A Basic Kitchen Design Guide

26If you are just starting out planning your kitchen design, the number of choices may seem overwhelming. Laminate or tile floors? Reach-in or walk-in refrigerator? Galley or open layout? This kitchen design guide includes some tips to help you get started making decisions, from the overall layout down to the color of your tile grout.

The Work Triangle

There are a number of common kitchen layouts, from a wide-open option to a long, thin galley to a large room with an island. The option that will work for you is usually limited by the shape of the space you have to work with, but there is one kitchen design guide law you can always return to: the work triangle.

The work triangle concept explains that there are three common work points in every kitchen: the sink, the refrigerator, and the stove. Of course, there will be other work points — the oven, the countertop appliances, the trash can — but the sink, stove, and refrigerator are the three most commonly accessed points. Because of this, you want them all to be easily accessible and relatively close together. Each point should be no more than 4 to 9 feet from the other two points. Because people who are not cooking often need access to the refrigerator, it should be located at the outermost point of the triangle.

Lighting and Electrical

Take a moment and think about how many electrical outlets you think you need. In reality, you probably need a few more than that. Work with an electrician to figure out how many outlets you can work into your design. Also keep in mind that some items, such as refrigeration and stoves, require special electrical outlets.

When it comes to lighting, you need to plan out both your natural and artificial light options. Windows and skylights can provide beautiful natural light, but you’ll need to have ample artificial light for when that isn’t available.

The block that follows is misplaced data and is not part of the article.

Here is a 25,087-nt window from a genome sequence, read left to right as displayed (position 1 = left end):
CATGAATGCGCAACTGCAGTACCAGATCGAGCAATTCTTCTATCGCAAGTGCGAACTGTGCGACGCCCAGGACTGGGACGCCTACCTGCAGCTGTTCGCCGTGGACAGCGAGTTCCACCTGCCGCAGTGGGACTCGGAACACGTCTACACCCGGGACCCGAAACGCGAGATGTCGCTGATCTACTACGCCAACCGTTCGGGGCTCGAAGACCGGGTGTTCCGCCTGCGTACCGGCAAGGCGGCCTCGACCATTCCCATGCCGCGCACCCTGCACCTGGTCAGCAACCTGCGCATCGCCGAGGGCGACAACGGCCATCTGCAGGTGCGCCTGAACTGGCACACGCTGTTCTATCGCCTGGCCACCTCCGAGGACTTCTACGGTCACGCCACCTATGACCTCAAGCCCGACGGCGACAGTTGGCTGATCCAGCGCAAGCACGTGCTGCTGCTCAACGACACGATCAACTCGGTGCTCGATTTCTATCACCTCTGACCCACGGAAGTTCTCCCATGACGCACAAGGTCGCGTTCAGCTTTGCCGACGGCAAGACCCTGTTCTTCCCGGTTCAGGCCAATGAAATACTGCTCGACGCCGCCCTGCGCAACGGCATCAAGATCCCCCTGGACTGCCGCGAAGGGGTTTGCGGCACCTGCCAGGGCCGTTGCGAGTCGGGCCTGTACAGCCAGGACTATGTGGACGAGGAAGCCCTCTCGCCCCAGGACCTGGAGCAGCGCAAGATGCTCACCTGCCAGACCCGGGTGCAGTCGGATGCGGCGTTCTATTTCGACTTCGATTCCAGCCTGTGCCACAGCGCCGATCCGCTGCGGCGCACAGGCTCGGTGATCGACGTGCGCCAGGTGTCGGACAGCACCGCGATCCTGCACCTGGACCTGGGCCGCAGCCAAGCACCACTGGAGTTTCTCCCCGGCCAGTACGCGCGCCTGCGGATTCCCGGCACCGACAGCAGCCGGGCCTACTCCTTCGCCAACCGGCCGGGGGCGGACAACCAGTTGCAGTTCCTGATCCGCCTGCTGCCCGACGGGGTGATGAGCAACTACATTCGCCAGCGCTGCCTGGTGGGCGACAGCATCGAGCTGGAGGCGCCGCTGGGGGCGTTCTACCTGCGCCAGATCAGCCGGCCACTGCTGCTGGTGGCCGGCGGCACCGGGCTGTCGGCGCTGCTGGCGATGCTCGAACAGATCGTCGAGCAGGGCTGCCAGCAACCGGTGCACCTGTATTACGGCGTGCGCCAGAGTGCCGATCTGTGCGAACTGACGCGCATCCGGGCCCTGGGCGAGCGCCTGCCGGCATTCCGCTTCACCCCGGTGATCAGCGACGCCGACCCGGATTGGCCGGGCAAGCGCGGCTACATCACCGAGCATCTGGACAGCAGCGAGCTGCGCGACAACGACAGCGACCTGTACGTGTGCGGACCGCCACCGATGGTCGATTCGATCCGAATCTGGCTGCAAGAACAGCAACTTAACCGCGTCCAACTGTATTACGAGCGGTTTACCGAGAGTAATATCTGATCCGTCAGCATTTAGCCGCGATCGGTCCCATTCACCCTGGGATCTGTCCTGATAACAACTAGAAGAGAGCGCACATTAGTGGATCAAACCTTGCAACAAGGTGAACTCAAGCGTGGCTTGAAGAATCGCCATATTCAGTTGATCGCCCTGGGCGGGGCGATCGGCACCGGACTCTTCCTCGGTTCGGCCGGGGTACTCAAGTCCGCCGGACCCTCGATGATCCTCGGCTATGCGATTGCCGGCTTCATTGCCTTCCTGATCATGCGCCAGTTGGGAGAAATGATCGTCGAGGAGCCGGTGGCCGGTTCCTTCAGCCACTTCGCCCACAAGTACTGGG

Storage

Making sure you have enough of the right kind of storage is essential to making any kitchen design successful. This means both countertop storage, for your small appliances and other knick-knacks, as well as cabinet and drawer storage. Use lazy susans to make the best use of corner cabinets, and if you have the room, consider adding an island unit to maximize your storage space.

Colors and Textures

With open floor plans becoming the norm, it is more important than ever to ensure that your kitchen’s colors and textures work well with the rest of the home. If the home has wood floors, it is easy to extend those into the kitchen, otherwise you may have to choose between tile, stone, and linoleum floors, as well as materials for the countertops. These materials should complement each other, but it rarely works for them to be identical.

While your kitchen’s colors should certainly work with the rest of the home, you can also use the space to make a statement or stand out. Neutrals, red, and yellow are colors commonly seen in kitchens, as well as ‘raw’ looks like stained wood and stone. Once you find an overall color scheme or theme you like, you may find that a pop of color using rugs or backsplash tile helps give your kitchen some added personality.